If you’re in the market for a flashy sports car — even if all you care about is looks — you still need to know what’s under the hood.
The same goes for sales software. No matter how flashy it is, and no matter how badly you need it, you need to make sure it’s secure.
Why You Need to Be Able to Handle “The Security Talk”
For sales leaders, a security discussion might not be something you’re completely comfortable with. Your first instinct when a security issue arises might be to hand it off to IT or Legal.
But before you go to them, I highly recommend you do just a little bit of work upfront. It can have huge downstream benefits for you:
- You’ll know if the tooling is worth pursuing at all, potentially saving you and your team dozens of hours
- With more information upfront, the security assessment will go much quicker
- If you don’t have a security team (or they aren’t very good) and you sign off on new tooling, it’s your career on the line if it leads to a data breach
- You’ll get your hands on your new tooling faster
Get the Easy Stuff Out of the Way
First, you need to ask some basic questions to know if the tooling meets modern security standards:
- Are you SOC 2 compliant?
- SOC 2 compliance is essential for modern SaaS tools. It demonstrates that they meet standards related to security, confidentiality, and privacy.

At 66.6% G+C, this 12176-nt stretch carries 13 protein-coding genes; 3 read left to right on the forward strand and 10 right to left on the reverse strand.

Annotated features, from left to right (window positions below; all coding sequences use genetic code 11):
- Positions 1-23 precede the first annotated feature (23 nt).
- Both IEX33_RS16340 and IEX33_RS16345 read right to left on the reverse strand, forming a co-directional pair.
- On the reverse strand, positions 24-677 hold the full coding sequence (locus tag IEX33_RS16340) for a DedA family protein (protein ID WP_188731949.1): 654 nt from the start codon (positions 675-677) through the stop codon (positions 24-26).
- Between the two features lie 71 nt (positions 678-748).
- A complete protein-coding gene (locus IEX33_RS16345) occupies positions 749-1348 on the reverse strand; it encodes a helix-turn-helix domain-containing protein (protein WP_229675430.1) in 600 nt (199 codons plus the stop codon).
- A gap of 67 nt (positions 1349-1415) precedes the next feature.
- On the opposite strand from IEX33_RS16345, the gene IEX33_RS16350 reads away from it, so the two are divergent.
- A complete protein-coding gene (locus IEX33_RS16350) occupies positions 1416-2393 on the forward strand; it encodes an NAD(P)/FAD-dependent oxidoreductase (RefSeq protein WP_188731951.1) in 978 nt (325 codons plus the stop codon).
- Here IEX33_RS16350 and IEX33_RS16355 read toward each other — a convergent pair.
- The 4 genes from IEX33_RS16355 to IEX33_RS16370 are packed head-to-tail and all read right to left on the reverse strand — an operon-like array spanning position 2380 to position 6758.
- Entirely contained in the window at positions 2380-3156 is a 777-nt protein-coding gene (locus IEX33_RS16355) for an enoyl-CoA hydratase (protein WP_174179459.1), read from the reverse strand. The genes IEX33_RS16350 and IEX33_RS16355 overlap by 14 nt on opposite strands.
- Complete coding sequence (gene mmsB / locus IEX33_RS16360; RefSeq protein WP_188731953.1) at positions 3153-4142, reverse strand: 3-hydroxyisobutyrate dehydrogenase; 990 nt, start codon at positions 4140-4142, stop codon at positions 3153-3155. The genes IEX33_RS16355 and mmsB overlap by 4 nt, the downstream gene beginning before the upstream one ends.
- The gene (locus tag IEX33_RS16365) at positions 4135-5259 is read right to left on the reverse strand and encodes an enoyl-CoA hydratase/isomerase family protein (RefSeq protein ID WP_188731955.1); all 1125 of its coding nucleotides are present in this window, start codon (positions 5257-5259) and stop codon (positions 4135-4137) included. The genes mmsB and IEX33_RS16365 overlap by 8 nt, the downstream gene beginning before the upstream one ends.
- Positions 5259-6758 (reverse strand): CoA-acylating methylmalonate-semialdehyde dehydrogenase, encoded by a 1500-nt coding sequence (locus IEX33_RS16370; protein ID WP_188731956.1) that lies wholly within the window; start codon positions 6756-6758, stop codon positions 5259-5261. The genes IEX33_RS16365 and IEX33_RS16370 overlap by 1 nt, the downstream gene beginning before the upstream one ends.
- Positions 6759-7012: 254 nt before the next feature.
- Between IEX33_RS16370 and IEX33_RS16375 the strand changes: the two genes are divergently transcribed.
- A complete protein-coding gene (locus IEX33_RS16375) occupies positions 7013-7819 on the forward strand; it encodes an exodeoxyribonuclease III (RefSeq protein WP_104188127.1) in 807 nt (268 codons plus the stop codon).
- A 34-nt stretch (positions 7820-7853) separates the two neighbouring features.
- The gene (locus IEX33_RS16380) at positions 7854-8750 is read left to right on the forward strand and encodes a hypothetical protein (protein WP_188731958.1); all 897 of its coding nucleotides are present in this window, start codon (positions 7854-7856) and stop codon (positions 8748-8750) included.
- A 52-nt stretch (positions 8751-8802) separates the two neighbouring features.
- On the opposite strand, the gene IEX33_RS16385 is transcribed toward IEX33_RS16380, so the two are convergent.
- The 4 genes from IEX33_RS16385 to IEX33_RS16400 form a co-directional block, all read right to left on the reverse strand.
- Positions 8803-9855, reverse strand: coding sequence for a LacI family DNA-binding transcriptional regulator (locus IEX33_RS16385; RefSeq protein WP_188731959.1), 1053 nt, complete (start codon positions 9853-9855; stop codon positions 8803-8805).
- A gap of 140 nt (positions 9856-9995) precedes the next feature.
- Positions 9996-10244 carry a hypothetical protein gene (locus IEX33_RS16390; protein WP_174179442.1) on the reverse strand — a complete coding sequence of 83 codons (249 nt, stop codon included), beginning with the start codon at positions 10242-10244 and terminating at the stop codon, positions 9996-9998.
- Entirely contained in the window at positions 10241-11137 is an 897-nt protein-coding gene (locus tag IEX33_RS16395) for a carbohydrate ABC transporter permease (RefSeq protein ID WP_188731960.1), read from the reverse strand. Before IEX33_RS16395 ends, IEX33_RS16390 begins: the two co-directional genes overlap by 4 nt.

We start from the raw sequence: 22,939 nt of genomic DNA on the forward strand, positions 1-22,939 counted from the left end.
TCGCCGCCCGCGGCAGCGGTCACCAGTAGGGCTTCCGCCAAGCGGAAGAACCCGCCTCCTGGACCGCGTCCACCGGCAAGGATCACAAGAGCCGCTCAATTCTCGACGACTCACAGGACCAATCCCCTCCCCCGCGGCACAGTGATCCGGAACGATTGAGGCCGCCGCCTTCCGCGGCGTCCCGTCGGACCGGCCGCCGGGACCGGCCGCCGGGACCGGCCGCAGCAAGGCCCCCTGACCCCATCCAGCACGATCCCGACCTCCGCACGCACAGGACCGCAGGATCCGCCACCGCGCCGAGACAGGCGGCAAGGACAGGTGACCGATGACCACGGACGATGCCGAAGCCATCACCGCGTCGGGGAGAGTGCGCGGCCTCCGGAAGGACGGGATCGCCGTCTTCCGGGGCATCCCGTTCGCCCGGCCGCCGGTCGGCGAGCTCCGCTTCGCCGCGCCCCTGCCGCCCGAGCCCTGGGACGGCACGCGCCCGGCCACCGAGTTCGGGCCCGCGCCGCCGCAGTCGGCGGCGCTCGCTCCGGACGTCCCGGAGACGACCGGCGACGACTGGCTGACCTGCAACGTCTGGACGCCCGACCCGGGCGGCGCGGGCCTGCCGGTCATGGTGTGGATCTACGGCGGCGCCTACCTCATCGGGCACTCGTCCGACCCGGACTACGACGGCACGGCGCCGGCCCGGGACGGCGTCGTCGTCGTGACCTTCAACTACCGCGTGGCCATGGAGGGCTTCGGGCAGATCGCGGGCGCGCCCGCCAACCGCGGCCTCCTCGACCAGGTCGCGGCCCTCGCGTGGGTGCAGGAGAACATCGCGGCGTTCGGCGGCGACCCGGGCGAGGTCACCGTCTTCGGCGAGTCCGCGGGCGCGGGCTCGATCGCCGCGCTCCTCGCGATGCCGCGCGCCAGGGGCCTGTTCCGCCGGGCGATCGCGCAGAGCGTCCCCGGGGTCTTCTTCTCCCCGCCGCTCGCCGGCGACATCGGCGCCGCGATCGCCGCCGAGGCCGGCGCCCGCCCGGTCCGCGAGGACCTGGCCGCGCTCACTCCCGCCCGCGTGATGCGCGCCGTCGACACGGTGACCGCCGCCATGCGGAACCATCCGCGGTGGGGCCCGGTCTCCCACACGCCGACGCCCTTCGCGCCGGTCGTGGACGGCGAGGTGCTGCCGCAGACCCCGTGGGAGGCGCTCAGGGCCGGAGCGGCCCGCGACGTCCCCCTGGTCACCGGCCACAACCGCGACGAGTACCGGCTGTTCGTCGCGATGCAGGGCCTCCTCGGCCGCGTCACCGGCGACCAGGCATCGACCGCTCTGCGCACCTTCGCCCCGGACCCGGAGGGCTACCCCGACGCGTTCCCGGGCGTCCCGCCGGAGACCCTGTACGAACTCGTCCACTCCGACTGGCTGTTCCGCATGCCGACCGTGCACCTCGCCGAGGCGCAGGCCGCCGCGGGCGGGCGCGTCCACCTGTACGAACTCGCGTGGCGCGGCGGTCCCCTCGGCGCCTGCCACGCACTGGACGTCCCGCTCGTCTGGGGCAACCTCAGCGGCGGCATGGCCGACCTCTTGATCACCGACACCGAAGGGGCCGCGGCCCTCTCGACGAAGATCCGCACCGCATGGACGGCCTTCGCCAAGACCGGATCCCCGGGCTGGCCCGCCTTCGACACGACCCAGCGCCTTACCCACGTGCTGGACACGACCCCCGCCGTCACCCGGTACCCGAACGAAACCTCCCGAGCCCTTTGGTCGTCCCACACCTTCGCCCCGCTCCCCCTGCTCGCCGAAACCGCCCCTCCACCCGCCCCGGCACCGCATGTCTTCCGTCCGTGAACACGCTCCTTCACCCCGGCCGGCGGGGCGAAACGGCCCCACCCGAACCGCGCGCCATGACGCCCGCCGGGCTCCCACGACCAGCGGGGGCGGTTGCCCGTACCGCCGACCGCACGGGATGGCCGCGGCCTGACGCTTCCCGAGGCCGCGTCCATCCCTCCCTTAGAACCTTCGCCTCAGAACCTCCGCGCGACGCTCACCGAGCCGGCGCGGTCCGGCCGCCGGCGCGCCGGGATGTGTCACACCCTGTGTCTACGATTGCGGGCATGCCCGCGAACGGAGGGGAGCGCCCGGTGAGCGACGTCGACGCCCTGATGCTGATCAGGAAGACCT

- Are you GDPR compliant?
- GDPR compliance is necessary for any business expecting to work with international clients. Even if you don’t expect to, GDPR compliance is an important sign that the vendor you’re speaking with takes privacy seriously.
- Do you undergo pen testing?
- Pen testing is short for “penetration testing.” It’s a common security practice where you hire a third-party to test your security. It’s the best way to identify any potential vulnerabilities.
- Do you encrypt data in transit and at rest? Are you using AES-256 and TLS 1.2 encryption?
- These terms are all a bit jargon-y, but ensuring enterprise-grade encryption is critical for preventing data breaches.
If the answer to any of these questions is “no,” you should end the conversation there. If the answers are “yes,” ask for supporting documentation.
Dive Into the Data
Next up, you need to have a serious conversation about how they handle data. These are the most important questions to ask:
- What data do you need access to?
- Why do you need it?
- What will you do with it?
- Where will it be stored?
- How long is the data retained (and when will it be deleted)”
- Will my data be used for other companies?
- How much control do I have over this process?
If they don’t have answers to these questions, it’s a red flag. If they do have answers, but the rep sounds cagey or like they’re stretching the truth (you’ll know it when you see it), it’s another red flag. But if the sales rep handles the questions deftly, you can be confident in moving forward with the vendor.
Now that you’re equipped to have “the security talk,” go out there and try it! You can bring up security as early as a first meeting. Don’t be afraid, odds are your sales rep will be impressed that you’ve done your homework, and your security team will thank you for it.